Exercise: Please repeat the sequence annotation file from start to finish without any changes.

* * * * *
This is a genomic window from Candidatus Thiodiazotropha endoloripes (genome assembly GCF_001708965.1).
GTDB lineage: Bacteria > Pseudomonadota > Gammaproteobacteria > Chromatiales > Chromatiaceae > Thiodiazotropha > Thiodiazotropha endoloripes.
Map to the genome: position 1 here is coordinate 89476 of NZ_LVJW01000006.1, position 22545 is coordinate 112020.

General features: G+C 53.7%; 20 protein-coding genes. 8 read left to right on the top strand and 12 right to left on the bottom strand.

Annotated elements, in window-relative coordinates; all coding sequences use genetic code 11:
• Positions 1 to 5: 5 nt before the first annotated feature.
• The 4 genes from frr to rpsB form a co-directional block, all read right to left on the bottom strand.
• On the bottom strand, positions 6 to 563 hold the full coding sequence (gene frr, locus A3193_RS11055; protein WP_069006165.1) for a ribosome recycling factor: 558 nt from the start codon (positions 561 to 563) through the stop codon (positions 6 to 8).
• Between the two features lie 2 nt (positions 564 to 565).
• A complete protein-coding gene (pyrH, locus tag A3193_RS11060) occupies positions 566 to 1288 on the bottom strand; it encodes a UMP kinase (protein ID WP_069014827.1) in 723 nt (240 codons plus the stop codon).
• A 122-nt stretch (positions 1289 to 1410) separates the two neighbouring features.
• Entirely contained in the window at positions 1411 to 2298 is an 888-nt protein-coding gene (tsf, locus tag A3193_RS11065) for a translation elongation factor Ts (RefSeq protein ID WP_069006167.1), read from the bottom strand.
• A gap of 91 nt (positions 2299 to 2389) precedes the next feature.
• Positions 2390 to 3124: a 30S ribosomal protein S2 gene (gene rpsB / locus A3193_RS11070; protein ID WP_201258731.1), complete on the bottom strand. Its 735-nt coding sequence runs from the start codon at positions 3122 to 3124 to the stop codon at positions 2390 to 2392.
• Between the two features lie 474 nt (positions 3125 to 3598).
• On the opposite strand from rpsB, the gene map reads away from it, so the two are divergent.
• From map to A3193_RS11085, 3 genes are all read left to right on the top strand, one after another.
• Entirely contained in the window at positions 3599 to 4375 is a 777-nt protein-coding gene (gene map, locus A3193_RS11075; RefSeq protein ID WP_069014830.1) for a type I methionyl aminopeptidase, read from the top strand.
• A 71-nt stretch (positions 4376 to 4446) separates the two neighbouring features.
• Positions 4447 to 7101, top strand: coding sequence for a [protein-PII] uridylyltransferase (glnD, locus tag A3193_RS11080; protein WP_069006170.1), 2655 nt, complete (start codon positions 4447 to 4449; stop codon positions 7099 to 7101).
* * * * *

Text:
This is a genomic window from Candidatus Thiodiazotropha endoloripes (genome assembly GCF_001708965.1).
GTDB lineage: Bacteria > Pseudomonadota > Gammaproteobacteria > Chromatiales > Chromatiaceae > Thiodiazotropha > Thiodiazotropha endoloripes.
Map to the genome: position 1 here is coordinate 89476 of NZ_LVJW01000006.1, position 22545 is coordinate 112020.

General features: G+C 53.7%; 20 protein-coding genes. 8 read left to right on the top strand and 12 right to left on the bottom strand.

Annotated elements, in window-relative coordinates; all coding sequences use genetic code 11:
• Positions 1 to 5: 5 nt before the first annotated feature.
• The 4 genes from frr to rpsB form a co-directional block, all read right to left on the bottom strand.
• On the bottom strand, positions 6 to 563 hold the full coding sequence (gene frr, locus A3193_RS11055; protein WP_069006165.1) for a ribosome recycling factor: 558 nt from the start codon (positions 561 to 563) through the stop codon (positions 6 to 8).
• Between the two features lie 2 nt (positions 564 to 565).
• A complete protein-coding gene (pyrH, locus tag A3193_RS11060) occupies positions 566 to 1288 on the bottom strand; it encodes a UMP kinase (protein ID WP_069014827.1) in 723 nt (240 codons plus the stop codon).
• A 122-nt stretch (positions 1289 to 1410) separates the two neighbouring features.
• Entirely contained in the window at positions 1411 to 2298 is an 888-nt protein-coding gene (tsf, locus tag A3193_RS11065) for a translation elongation factor Ts (RefSeq protein ID WP_069006167.1), read from the bottom strand.
• A gap of 91 nt (positions 2299 to 2389) precedes the next feature.
• Positions 2390 to 3124: a 30S ribosomal protein S2 gene (gene rpsB / locus A3193_RS11070; protein ID WP_201258731.1), complete on the bottom strand. Its 735-nt coding sequence runs from the start codon at positions 3122 to 3124 to the stop codon at positions 2390 to 2392.
• Between the two features lie 474 nt (positions 3125 to 3598).
• On the opposite strand from rpsB, the gene map reads away from it, so the two are divergent.
• From map to A3193_RS11085, 3 genes are all read left to right on the top strand, one after another.
• Entirely contained in the window at positions 3599 to 4375 is a 777-nt protein-coding gene (gene map, locus A3193_RS11075; RefSeq protein ID WP_069014830.1) for a type I methionyl aminopeptidase, read from the top strand.
• A 71-nt stretch (positions 4376 to 4446) separates the two neighbouring features.
• Positions 4447 to 7101, top strand: coding sequence for a [protein-PII] uridylyltransferase (glnD, locus tag A3193_RS11080; protein WP_069006170.1), 2655 nt, complete (start codon positions 4447 to 4449; stop codon positions 7099 to 7101).